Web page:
Christmas came early this year: Copyrights to Santa song returned to original composer!

santa-1443621Co-authored by Ms. Shristi Bansal, LexOrbis Associate and Ms. Rushali Srivastava, third year student of Institute of Law, Nirma University, Ahmedabad.


It is going to be a ‘very merry Christmas’ for Gloria Coots Baldwin, Patricia Bergdahl and Christine Palmitessa, heirs of the songwriter John Frederick (hereinafter Coots), who wrote the most celebrated Christmas song – ‘Santa Clause in comin’ to town’.  John wrote this song along with Haven Gillespie in 1934.

In a landmark judgment, the US Court of Appeals, in Baldwin v. EMI Fiest Catalog Inc.[1], reversed the District Court’s decision and held that the copyrights in the musical composition of the famous song held by EMI Feist Catalog Inc. are to be terminated next year and reverted to the Coots. This case centers on the termination rights of songwriters under US copyright law. Let’s have a look at the facts here – the worldwide copyrights were granted to EMI’s predecessor-in-interest, Leo Feist Inc. in 1934 through an agreement, after which the song got registered under Feist’s name. Subsequently, vide agreement of 1951 all renewals to copyrights were granted.  Subsequently various deals were made between the songwriters and their publisher in 1951 and 1981.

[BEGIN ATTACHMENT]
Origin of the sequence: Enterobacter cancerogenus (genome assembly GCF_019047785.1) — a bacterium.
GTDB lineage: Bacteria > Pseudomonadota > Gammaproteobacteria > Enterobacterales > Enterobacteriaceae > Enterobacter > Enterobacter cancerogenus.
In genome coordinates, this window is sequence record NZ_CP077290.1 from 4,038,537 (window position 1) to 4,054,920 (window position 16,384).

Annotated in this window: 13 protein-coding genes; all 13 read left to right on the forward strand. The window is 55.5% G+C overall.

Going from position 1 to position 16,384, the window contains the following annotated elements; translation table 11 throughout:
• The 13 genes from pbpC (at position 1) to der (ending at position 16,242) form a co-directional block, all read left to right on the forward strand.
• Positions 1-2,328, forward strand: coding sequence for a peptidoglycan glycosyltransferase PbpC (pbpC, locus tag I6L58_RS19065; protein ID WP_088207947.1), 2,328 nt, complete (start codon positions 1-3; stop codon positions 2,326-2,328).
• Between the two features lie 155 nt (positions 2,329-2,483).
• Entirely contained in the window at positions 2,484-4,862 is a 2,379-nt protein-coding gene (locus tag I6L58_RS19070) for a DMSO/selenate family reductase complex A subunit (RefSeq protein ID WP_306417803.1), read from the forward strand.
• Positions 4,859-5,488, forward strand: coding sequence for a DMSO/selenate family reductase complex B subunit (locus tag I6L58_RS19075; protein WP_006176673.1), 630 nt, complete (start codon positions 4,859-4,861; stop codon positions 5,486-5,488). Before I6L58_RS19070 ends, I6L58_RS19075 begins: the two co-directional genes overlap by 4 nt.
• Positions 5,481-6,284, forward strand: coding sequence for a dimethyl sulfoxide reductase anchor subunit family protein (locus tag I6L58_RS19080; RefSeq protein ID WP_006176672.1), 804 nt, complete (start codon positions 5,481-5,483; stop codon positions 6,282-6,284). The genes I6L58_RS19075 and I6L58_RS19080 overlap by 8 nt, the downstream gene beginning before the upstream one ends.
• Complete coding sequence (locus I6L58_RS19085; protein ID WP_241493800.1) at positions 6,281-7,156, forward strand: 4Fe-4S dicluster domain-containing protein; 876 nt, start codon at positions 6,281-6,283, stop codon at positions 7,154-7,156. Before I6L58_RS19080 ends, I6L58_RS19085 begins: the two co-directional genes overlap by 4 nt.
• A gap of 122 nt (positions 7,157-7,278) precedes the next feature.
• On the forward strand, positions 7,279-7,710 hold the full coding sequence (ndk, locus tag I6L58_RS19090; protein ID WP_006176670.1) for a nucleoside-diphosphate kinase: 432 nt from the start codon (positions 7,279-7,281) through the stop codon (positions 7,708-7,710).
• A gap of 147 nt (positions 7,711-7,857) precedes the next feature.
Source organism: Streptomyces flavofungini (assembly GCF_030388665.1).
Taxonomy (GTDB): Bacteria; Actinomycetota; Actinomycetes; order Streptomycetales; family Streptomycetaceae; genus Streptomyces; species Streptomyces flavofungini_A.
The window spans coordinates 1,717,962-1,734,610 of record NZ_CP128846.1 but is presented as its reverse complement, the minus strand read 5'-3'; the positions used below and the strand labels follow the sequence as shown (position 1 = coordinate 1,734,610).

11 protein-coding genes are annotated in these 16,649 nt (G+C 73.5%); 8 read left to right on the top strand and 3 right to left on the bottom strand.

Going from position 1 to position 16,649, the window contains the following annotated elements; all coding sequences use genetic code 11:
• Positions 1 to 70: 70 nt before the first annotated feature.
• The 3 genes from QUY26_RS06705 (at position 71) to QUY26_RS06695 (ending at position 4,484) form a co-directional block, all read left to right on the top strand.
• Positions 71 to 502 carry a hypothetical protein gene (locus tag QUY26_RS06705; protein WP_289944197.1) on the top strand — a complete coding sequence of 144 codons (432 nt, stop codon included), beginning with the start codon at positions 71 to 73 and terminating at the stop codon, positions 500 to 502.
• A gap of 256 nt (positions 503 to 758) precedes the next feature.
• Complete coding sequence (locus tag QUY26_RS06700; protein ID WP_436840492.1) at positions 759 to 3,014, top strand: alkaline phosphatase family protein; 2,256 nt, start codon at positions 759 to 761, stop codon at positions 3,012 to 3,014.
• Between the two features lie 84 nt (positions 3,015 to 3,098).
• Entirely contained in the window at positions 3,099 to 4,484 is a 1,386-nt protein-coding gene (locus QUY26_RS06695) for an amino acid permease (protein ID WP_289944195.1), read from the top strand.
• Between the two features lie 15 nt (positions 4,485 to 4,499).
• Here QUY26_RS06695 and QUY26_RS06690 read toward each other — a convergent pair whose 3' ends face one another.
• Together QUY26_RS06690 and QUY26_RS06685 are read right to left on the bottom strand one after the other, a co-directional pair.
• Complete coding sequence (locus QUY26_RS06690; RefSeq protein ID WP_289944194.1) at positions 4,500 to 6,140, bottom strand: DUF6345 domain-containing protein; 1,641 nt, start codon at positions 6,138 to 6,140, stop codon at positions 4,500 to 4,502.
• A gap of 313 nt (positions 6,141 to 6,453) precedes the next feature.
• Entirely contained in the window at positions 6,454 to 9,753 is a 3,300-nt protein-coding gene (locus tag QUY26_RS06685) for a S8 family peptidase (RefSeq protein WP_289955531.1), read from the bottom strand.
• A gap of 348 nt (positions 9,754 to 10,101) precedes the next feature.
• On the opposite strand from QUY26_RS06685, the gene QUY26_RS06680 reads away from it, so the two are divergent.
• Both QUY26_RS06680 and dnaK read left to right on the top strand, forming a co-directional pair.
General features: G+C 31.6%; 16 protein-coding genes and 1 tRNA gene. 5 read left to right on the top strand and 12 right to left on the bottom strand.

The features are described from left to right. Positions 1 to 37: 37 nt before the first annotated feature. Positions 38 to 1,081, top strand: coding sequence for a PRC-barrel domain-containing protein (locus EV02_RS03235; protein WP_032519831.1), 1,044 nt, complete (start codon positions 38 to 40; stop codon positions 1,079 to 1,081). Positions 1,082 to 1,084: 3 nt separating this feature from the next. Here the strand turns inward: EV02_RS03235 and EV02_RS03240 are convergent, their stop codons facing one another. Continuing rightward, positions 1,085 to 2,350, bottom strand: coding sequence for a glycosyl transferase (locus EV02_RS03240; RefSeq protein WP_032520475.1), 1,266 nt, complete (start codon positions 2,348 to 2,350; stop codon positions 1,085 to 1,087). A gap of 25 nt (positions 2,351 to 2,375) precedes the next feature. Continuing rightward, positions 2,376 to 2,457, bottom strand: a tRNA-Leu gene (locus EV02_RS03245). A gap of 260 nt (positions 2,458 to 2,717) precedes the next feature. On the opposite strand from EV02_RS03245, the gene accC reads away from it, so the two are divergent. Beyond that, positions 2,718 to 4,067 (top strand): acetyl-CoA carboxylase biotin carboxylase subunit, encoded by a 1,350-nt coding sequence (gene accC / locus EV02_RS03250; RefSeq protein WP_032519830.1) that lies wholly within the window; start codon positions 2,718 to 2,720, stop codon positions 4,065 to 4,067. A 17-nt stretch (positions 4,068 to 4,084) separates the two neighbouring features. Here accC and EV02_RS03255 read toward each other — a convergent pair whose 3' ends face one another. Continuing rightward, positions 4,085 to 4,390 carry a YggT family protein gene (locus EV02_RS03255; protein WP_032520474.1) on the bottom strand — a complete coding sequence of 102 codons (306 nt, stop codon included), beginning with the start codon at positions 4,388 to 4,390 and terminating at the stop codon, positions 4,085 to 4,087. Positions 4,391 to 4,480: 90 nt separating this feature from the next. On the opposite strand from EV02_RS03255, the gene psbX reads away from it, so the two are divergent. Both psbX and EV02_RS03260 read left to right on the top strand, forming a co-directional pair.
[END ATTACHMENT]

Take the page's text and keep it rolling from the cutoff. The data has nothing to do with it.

Given the various negotiations that had occurred in relation to this song over the years, EMI argued that the Coots estate no longer had a termination right (since there were complications with termination rights where publishing deals were previously renegotiated). Back in 2007, Coots’ estate filed termination papers, putting EMI on notice that they wanted to take back the rights in the song. It was countered by arguing that Coots gave up some rights when he in 1981 accepted $100,000, which he distributed to his children. The estate on the other hand contended that the 1981 deal constituted a new contract and that termination should be allowed 35 years after that arrangement.

However, back in 1981 Leo Feist never filed the appropriate papers with the US Copyright Office to confirm that fact, so at first instance in this dispute the courts sided with EMI, ruling that the Coots family no longer had the right to terminate. Under US copyright law, songwriters have a right to terminate their publishing contracts after 35 years, though that law stems from the mid-1970s, so the impact of it has only started to occur in recent years. Yet, the Second Circuit Court of Appeals new ruling is that the 1981 agreement “made it sufficiently clear that the parties intended to replace the earlier contract”[2], even though some of the required formalities hadn’t been fulfilled.

Thus, the Second Circuit Court here now concludes that the termination would be according to 2007 notice, hereby meaning that EMI will now lose its rights over the song on December 15, 2016. It can be however be seen that as the song would be now in public domain, a huge reprieve will come over to artists like Justin Bieber, Bruce Springsteen, Green Day, who have made numerous versions of the songs and paid royalties.


[1] 14-182-cv; Original Judgment available on

[2] Ibid.